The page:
The Jerusalem Institute for Strategy and Security

The killing of prominent Arab tribal leader Sheikh Bashir Faisal al-Huwaidi has serious implications for the US and Kurdish administered part of Syria, in which Raqqa is located. That administration of Syria has many enemies and remains fragile.

The killing of prominent Arab tribal leader Sheikh Bashir Faisal al-Huwaidi, on November 2 in the city of Raqqa, has serious implications for the US and Kurdish administered part of Syria, in which Raqqa is located. The Sheikh, a prominent member of the Afadlah tribe, had emerged as a prominent member of the Raqqa Civil Council. The council is the body established by the de facto Kurdish authorities in the area east of the Euphrates to administer the predominantly Arab city of Raqqa.

The Islamic State organization were quick to claim responsibility for the killing.  This is not the first time that the organization has targeted officials of the Syrian Democratic Council – which is the US-backed ruling authority east of the Euphrates, consisting of Syrian pro-US Kurds and Arabs. On March 15, Omar Alloush, a Kurd who played an important liaison role with the US in Raqqa, was shot dead. IS maintains active cells within the Arabic-speaking communities in this area, and within similar communities in adjacent western Iraq. The border is porous and the Iraqi side is poorly policed by the Iraqi authorities, making IS activity in that area less problematic.

The jihadis of IS have a clear interest in targeting officials and those close to the de facto SDC administration. Islamic State would like to destroy attempts by the SDC to build an atmosphere of normality in Raqqa and other majority Arab areas of Raqqa and Deir a Zur provinces. Their hope is to build new clandestine paramilitary structures among the Arab population, in order to launch a renewed insurgency at the appropriate time.

Leaders of Arab tribes associated with the SDC, meanwhile, were quick to condemn the killing. Several tribes issued statements expressing their sadness and anger at the murder. A statement read by Sheikh Ayed Barakat al-Hadi, Sheikh of al-Mousa Al-Zaher clan, read:

“Sheikh Bashir Faisal al-Huwaidi…was the best support for the Syrian Democratic Forces, to liberate al-Raqqa and its countryside from the abomination of black darkness to the forces of evil, IS.  Thus, those forces exploited the recent Turkish moves and the threats of the regime and its allies to destabilize the north and east of Syria and the democratic project to build a democratic Syria, forgetting that the Syrian people in general and the people in al-Raqqa in particular have sufficient awareness and insight to distinguish the right from falsehood.”

This reaction was not universal, however. Members of the Arab al-Sabha tribe, another important group in this area, accused the Kurdish YPG of the killing, and called for a boycott by the Arab tribes of the authorities in Raqqa.

Clearly, the intentions of those who carried out the killing is to erode the confidence of the tribes in the ability of the SDC authorities to govern and the longevity of its rule.

Analysts have long expected that the Assad regime and those around it will seek to spread disorder in the 30% of Syria that is ruled by the Kurds and the US. This area contains over 80% of Syria’s oil and gas resources and the regime is keen to lay its hands on it.  The abortive attempt to seize the Conoko gas field by a combined force of Russian military contractors and Arab tribal militia in February of this year, however, showed them that a conventional military takeover was impossible, as long as the US remains committed to the area. On that occasion, the force was decimated by US artillery and air power.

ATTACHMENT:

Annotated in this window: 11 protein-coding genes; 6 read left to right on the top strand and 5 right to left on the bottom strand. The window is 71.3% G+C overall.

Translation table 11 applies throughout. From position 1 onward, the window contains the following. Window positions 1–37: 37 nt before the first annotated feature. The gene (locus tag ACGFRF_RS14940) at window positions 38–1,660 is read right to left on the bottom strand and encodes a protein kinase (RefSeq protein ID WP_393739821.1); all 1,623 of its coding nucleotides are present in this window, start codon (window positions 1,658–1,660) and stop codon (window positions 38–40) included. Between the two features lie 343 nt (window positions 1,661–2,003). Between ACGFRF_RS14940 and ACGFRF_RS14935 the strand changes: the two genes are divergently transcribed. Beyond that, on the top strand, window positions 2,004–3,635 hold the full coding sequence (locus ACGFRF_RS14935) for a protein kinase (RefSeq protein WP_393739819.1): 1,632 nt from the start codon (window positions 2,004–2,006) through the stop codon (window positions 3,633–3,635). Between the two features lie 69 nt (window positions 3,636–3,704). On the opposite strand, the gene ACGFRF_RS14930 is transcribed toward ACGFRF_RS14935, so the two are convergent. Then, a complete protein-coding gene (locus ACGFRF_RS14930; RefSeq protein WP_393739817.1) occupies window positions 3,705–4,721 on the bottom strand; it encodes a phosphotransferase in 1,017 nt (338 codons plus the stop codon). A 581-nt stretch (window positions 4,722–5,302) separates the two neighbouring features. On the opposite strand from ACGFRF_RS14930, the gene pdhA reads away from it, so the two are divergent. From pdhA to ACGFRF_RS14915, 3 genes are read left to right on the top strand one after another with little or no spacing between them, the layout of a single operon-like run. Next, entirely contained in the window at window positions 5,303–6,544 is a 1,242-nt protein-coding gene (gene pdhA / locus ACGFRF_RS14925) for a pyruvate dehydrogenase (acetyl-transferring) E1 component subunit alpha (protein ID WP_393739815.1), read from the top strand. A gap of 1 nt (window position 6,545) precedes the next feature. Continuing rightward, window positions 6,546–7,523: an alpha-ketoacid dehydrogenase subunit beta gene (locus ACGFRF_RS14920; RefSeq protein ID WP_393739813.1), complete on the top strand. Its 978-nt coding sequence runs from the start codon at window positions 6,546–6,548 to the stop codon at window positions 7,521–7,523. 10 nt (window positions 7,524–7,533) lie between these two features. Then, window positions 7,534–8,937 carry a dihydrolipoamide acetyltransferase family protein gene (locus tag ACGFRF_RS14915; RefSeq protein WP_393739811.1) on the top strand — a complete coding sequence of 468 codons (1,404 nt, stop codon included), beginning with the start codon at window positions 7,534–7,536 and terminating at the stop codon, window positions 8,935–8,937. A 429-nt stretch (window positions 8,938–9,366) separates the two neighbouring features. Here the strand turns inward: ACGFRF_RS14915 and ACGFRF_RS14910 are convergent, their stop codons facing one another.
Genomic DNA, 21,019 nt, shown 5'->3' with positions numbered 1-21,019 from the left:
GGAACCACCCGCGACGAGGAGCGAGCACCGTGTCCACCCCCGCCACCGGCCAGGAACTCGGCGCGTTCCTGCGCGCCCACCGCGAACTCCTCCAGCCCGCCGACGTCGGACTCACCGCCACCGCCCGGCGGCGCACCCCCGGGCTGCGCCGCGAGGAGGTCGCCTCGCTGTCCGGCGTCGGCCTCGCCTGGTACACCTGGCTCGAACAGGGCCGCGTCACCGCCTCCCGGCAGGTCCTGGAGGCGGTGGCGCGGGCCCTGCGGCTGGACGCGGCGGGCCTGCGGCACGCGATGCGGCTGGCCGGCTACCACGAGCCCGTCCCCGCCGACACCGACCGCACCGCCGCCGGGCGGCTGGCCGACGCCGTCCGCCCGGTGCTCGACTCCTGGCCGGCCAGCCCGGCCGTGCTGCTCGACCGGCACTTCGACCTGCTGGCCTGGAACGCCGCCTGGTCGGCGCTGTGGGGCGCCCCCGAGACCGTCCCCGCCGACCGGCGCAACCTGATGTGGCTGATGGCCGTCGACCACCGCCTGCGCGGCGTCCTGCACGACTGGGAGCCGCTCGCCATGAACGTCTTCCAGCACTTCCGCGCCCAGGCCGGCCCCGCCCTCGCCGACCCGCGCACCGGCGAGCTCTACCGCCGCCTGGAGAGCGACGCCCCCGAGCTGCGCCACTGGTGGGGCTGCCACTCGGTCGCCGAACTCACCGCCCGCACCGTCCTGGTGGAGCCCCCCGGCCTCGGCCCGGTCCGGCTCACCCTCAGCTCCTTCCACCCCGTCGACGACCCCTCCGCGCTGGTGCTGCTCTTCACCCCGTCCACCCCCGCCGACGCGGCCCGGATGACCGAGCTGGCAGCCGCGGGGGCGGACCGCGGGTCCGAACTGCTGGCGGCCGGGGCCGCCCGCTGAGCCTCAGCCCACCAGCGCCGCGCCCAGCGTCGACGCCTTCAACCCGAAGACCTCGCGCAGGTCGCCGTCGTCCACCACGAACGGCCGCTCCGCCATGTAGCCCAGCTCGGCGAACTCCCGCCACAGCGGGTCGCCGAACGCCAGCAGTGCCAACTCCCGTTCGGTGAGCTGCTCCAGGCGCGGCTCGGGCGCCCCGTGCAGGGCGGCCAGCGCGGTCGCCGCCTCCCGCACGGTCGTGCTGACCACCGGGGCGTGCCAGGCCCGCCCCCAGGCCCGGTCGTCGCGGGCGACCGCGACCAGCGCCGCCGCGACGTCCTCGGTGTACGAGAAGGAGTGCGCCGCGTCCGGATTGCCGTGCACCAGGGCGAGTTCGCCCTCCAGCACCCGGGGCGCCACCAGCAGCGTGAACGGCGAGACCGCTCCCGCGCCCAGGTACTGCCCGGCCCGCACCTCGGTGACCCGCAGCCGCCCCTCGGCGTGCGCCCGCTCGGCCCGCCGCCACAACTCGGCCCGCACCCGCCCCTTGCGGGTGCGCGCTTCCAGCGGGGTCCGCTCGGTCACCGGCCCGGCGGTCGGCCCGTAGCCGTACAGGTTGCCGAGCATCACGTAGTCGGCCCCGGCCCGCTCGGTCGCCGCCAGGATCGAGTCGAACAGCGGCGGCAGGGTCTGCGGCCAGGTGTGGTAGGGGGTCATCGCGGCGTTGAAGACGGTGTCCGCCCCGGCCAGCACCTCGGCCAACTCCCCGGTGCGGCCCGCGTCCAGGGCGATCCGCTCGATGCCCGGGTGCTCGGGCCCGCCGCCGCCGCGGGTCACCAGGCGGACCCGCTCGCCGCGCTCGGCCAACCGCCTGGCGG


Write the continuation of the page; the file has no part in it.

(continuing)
An alternative strategy would be to try to render the area ungovernable through fomenting insurgency.  Reconstruction in Raqqa has been slow and partial. A visit by this author to the city in April revealed that large areas of the city remain in rubble, and IS mass graves are still in the process of being exhumed even a year after liberation.

The Assad regime and its allies have a long history of making use of Sunni jihadis – see Assad’s support for the Sunni insurgency in Iraq after the 2003 invasion.  This use takes place regardless of supposed ideological differences between the ‘secular’ Syrian authorities and the jihadis.  The possibility of a regime/Iranian/Russian hand behind the latest violence should not therefore be ruled out. Turkish involvement is also plausible. Ankara is known to have maintained relations with jihadi and Islamist forces within Syria and certainly has an incentive to act against the SDC, which it regards as a front for the PKK.

The point to bear in mind is that the Kurdish/US ruled part of Syria has many enemies and remains fragile. To Turkey, it is a terrorist-controlled entity. To Assad/Iran/Russia, it is a part of Syria that must be returned to rule from Damascus. The long-term intentions of the US remain somewhat unclear regarding this area. There has been no official US reaction to the killing, as yet.

It is therefore likely that there will be further similar acts to the killing of Sheikh Bashir Faisal al-Huwaidi in the period ahead, and probable that the tempo and intensity of acts of violence may increase in Raqqa and other non-Kurdish majority areas currently under SDC rule.

JISS Policy Papers are published through the generosity of the Greg Rosshandler Family.

photo: Bigstock


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